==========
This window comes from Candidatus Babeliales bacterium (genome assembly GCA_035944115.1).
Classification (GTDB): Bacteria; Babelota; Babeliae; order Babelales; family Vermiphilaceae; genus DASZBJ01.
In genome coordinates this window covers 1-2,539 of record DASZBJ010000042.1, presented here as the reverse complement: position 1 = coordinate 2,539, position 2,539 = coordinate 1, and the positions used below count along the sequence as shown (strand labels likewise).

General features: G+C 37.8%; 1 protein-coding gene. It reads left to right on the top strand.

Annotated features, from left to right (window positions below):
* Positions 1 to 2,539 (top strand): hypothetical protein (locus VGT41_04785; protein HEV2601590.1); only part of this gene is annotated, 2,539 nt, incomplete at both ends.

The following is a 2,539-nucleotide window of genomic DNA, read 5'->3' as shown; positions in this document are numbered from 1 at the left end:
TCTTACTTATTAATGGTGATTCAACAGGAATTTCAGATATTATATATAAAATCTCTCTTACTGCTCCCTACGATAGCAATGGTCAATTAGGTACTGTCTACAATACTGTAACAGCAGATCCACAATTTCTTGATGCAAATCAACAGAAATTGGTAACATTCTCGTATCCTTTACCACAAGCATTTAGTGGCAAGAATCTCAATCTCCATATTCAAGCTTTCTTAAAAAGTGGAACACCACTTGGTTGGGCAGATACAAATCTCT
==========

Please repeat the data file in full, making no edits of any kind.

This window comes from Candidatus Babeliales bacterium (genome assembly GCA_035944115.1).
Classification (GTDB): Bacteria; Babelota; Babeliae; order Babelales; family Vermiphilaceae; genus DASZBJ01.
In genome coordinates this window covers 1-2,539 of record DASZBJ010000042.1, presented here as the reverse complement: position 1 = coordinate 2,539, position 2,539 = coordinate 1, and the positions used below count along the sequence as shown (strand labels likewise).

General features: G+C 37.8%; 1 protein-coding gene. It reads left to right on the top strand.

Annotated features, from left to right (window positions below):
* Positions 1 to 2,539 (top strand): hypothetical protein (locus VGT41_04785; protein HEV2601590.1); only part of this gene is annotated, 2,539 nt, incomplete at both ends.

The following is a 2,539-nucleotide window of genomic DNA, read 5'->3' as shown; positions in this document are numbered from 1 at the left end:
TCTTACTTATTAATGGTGATTCAACAGGAATTTCAGATATTATATATAAAATCTCTCTTACTGCTCCCTACGATAGCAATGGTCAATTAGGTACTGTCTACAATACTGTAACAGCAGATCCACAATTTCTTGATGCAAATCAACAGAAATTGGTAACATTCTCGTATCCTTTACCACAAGCATTTAGTGGCAAGAATCTCAATCTCCATATTCAAGCTTTCTTAAAAAGTGGAACACCACTTGGTTGGGCAGATACAAATCTCT